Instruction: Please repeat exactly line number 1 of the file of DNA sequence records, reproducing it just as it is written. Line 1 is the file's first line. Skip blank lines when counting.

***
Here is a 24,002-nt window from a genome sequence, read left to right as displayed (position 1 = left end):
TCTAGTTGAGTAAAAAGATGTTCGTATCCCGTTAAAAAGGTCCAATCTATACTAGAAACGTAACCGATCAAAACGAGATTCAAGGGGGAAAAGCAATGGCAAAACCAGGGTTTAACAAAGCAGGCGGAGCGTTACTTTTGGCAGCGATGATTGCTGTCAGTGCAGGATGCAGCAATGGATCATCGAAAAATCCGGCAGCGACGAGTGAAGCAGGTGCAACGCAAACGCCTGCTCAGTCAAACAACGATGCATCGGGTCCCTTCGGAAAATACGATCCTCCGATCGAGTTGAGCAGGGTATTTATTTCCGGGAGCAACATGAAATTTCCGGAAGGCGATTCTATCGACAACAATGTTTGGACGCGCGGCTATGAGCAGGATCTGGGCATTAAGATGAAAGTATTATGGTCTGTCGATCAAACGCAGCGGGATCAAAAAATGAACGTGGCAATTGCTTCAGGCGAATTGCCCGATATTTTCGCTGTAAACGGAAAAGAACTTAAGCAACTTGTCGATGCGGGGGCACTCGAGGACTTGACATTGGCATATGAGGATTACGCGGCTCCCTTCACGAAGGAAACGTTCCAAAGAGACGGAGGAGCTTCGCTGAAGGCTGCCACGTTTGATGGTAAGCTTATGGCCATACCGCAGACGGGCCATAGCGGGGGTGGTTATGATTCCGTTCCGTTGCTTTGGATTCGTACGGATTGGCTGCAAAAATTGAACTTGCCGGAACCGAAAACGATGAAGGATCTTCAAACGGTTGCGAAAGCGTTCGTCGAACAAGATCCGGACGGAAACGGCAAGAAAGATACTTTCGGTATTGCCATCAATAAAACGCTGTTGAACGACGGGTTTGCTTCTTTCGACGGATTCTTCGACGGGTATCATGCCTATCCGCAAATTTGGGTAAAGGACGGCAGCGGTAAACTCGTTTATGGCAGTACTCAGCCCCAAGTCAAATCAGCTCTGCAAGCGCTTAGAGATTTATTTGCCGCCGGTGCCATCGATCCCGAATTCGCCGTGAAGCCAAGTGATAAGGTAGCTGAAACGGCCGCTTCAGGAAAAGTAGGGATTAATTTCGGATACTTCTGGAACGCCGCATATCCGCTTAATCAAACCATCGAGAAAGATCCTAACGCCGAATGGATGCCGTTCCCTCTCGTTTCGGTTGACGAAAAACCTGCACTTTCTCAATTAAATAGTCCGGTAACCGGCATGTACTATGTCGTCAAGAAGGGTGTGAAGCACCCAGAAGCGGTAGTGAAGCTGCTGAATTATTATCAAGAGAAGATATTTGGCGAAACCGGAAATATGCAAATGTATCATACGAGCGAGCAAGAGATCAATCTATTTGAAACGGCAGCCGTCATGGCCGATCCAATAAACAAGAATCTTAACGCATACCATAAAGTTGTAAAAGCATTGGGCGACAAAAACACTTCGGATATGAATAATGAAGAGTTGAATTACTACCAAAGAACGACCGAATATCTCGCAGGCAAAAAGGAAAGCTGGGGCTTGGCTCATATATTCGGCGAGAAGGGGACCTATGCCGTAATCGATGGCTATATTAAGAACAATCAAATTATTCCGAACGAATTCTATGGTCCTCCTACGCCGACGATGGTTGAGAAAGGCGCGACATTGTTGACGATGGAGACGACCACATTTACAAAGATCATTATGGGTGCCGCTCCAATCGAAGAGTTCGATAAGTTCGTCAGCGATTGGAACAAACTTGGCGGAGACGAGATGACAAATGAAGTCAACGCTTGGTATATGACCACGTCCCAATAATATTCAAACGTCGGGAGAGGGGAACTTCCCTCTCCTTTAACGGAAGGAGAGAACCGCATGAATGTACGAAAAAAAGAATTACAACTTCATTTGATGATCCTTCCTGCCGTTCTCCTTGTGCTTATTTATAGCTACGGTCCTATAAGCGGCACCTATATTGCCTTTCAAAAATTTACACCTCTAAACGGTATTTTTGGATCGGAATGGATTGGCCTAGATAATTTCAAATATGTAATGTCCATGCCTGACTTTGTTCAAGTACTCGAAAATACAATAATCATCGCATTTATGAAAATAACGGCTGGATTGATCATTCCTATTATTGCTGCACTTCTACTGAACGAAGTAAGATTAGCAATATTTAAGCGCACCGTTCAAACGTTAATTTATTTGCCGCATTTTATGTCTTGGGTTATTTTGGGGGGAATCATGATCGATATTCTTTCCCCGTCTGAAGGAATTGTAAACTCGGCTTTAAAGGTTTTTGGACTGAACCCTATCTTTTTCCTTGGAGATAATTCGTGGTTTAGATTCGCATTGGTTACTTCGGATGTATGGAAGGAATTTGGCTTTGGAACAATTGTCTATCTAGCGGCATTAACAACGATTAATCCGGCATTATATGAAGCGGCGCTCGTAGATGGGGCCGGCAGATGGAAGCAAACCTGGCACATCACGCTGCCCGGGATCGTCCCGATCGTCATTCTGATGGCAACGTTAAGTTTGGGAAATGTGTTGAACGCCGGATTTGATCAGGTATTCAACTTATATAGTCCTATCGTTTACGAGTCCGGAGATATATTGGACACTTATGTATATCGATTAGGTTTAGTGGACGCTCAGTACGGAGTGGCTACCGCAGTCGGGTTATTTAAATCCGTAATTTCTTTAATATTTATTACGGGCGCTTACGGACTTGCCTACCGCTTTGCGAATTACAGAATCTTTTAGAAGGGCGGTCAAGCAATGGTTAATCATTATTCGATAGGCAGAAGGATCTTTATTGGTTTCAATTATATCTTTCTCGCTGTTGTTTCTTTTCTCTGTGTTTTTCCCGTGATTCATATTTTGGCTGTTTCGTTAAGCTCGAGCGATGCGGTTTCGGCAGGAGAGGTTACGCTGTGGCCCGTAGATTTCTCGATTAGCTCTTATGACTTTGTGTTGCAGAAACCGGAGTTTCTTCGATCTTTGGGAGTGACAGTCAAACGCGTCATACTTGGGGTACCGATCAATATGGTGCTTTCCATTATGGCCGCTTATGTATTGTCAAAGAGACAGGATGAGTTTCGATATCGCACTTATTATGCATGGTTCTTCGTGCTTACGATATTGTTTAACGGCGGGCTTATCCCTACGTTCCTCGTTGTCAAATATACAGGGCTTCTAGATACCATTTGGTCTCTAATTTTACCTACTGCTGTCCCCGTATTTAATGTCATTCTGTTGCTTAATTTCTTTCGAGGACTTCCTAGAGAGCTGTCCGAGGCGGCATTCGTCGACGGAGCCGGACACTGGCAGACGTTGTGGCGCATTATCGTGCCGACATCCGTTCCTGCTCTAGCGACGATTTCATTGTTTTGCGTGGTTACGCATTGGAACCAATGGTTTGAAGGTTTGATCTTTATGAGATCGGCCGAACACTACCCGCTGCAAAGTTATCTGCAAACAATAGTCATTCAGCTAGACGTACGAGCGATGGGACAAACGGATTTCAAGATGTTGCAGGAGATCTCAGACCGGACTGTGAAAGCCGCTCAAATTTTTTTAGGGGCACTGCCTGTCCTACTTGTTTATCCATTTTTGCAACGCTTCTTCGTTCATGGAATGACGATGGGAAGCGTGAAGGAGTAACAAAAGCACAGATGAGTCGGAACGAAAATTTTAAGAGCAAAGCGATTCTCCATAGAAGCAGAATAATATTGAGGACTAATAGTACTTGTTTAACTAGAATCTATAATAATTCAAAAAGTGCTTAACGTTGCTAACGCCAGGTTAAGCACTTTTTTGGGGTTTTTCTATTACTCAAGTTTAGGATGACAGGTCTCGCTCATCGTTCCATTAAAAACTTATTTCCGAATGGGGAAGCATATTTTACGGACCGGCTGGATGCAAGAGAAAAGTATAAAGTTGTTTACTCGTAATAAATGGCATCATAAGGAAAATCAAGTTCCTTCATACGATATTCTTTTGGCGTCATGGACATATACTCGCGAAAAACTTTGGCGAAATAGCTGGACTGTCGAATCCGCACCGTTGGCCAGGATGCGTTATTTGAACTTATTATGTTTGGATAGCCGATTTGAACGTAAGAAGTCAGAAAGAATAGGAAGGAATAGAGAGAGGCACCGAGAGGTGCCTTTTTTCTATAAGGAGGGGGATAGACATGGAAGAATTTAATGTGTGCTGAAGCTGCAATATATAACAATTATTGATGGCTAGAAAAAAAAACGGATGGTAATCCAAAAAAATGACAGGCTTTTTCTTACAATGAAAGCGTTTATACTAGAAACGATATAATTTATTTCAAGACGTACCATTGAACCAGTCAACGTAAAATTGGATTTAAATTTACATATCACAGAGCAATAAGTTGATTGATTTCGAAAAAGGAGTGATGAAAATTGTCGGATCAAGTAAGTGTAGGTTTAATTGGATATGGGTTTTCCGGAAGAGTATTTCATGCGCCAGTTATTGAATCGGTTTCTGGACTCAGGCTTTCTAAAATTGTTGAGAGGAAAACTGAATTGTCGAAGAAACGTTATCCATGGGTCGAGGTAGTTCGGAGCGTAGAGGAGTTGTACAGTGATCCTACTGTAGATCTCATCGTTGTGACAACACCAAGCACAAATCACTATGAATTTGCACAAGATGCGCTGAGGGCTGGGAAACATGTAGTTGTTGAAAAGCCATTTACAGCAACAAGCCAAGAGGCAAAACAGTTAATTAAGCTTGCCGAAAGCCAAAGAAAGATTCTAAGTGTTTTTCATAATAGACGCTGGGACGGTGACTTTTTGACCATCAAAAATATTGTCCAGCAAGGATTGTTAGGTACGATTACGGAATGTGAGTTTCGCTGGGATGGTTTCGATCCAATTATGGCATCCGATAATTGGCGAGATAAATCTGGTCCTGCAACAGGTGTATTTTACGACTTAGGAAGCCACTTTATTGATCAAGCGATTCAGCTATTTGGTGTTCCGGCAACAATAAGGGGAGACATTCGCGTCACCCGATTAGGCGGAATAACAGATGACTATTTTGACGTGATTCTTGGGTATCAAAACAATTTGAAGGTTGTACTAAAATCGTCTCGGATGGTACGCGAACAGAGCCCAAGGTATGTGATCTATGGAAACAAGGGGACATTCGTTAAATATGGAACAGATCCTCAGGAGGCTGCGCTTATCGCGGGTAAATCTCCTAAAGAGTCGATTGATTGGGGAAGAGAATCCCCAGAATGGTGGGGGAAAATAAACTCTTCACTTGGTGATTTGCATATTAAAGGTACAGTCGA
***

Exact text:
Here is a 24,002-nt window from a genome sequence, read left to right as displayed (position 1 = left end):